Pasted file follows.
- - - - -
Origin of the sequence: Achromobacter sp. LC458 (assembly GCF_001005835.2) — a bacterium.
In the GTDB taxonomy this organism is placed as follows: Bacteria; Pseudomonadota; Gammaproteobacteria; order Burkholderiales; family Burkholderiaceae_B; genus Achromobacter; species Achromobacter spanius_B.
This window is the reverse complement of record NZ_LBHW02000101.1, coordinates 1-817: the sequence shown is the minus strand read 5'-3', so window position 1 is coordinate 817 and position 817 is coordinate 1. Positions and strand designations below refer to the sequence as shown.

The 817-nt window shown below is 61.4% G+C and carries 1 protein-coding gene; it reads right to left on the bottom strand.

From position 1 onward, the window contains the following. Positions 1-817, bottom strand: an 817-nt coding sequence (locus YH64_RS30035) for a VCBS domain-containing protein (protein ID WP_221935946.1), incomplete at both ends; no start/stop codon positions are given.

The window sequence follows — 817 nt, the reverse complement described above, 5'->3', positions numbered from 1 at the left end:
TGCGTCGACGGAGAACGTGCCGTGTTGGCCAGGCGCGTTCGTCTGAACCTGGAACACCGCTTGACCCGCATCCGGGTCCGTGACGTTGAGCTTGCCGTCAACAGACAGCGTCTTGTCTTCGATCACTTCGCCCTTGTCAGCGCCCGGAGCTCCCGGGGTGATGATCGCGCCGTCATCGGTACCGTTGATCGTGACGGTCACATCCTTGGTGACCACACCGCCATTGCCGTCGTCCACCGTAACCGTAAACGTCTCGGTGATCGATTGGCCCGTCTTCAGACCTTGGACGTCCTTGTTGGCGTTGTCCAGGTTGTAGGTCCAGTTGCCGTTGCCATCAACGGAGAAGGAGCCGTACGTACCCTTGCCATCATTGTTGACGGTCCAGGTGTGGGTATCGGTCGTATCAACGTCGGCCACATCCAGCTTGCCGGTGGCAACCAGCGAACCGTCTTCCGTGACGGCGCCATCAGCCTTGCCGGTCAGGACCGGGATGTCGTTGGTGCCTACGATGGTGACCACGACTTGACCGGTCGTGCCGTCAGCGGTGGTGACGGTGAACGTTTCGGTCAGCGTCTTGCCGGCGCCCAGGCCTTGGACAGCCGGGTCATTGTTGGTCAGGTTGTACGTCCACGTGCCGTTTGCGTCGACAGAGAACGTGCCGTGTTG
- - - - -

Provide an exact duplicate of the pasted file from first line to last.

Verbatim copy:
Origin of the sequence: Achromobacter sp. LC458 (assembly GCF_001005835.2) — a bacterium.
In the GTDB taxonomy this organism is placed as follows: Bacteria; Pseudomonadota; Gammaproteobacteria; order Burkholderiales; family Burkholderiaceae_B; genus Achromobacter; species Achromobacter spanius_B.
This window is the reverse complement of record NZ_LBHW02000101.1, coordinates 1-817: the sequence shown is the minus strand read 5'-3', so window position 1 is coordinate 817 and position 817 is coordinate 1. Positions and strand designations below refer to the sequence as shown.

The 817-nt window shown below is 61.4% G+C and carries 1 protein-coding gene; it reads right to left on the bottom strand.

From position 1 onward, the window contains the following. Positions 1-817, bottom strand: an 817-nt coding sequence (locus YH64_RS30035) for a VCBS domain-containing protein (protein ID WP_221935946.1), incomplete at both ends; no start/stop codon positions are given.

The window sequence follows — 817 nt, the reverse complement described above, 5'->3', positions numbered from 1 at the left end:
TGCGTCGACGGAGAACGTGCCGTGTTGGCCAGGCGCGTTCGTCTGAACCTGGAACACCGCTTGACCCGCATCCGGGTCCGTGACGTTGAGCTTGCCGTCAACAGACAGCGTCTTGTCTTCGATCACTTCGCCCTTGTCAGCGCCCGGAGCTCCCGGGGTGATGATCGCGCCGTCATCGGTACCGTTGATCGTGACGGTCACATCCTTGGTGACCACACCGCCATTGCCGTCGTCCACCGTAACCGTAAACGTCTCGGTGATCGATTGGCCCGTCTTCAGACCTTGGACGTCCTTGTTGGCGTTGTCCAGGTTGTAGGTCCAGTTGCCGTTGCCATCAACGGAGAAGGAGCCGTACGTACCCTTGCCATCATTGTTGACGGTCCAGGTGTGGGTATCGGTCGTATCAACGTCGGCCACATCCAGCTTGCCGGTGGCAACCAGCGAACCGTCTTCCGTGACGGCGCCATCAGCCTTGCCGGTCAGGACCGGGATGTCGTTGGTGCCTACGATGGTGACCACGACTTGACCGGTCGTGCCGTCAGCGGTGGTGACGGTGAACGTTTCGGTCAGCGTCTTGCCGGCGCCCAGGCCTTGGACAGCCGGGTCATTGTTGGTCAGGTTGTACGTCCACGTGCCGTTTGCGTCGACAGAGAACGTGCCGTGTTG